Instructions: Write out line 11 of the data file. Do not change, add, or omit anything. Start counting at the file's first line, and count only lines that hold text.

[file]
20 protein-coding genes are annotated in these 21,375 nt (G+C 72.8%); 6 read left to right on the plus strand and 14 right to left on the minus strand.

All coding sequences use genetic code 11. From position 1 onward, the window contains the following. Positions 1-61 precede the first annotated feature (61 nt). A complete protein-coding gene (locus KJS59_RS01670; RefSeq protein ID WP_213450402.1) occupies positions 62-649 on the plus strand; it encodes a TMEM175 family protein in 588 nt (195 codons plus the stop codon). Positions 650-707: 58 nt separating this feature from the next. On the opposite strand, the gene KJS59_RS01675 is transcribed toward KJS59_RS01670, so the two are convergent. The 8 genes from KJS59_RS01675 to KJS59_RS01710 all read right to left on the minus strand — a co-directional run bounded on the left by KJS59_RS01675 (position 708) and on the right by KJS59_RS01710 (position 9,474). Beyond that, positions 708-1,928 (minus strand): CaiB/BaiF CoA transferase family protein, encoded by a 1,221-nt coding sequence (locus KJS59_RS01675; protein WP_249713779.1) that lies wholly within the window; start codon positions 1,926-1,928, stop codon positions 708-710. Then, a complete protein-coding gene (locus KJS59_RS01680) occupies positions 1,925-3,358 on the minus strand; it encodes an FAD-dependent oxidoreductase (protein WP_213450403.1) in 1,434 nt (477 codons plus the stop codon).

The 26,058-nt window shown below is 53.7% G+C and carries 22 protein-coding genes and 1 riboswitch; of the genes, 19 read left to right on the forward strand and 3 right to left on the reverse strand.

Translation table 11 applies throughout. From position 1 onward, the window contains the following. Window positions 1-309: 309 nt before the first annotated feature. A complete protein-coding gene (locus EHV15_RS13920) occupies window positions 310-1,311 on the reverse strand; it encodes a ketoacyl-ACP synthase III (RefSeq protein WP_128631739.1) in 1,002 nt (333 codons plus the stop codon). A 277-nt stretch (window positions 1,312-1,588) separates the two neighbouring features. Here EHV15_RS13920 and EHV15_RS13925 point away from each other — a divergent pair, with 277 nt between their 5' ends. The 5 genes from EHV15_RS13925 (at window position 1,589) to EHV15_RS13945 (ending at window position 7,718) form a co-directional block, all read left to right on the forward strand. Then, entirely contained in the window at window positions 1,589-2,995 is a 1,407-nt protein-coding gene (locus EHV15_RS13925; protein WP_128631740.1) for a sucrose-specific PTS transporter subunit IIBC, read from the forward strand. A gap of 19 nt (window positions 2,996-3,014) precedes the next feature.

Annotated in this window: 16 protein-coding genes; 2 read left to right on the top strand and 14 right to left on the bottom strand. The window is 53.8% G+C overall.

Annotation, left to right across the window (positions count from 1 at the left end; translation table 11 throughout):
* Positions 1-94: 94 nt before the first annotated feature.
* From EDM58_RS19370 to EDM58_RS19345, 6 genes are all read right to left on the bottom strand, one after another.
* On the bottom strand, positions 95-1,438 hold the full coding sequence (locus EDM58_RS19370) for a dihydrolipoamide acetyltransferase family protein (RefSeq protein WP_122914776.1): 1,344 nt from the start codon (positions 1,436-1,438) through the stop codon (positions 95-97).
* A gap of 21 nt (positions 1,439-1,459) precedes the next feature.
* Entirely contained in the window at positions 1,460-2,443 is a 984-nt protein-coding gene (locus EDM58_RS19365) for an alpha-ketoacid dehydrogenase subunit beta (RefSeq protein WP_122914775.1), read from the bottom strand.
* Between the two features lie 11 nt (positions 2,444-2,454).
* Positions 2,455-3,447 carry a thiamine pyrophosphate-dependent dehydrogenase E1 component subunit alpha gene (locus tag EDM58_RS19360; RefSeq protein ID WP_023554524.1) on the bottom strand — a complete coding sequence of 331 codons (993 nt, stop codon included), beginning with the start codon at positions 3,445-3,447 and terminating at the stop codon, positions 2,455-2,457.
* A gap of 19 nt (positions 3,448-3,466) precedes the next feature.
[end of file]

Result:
* Entirely contained in the window at positions 1,460-2,443 is a 984-nt protein-coding gene (locus EDM58_RS19365) for an alpha-ketoacid dehydrogenase subunit beta (RefSeq protein WP_122914775.1), read from the bottom strand.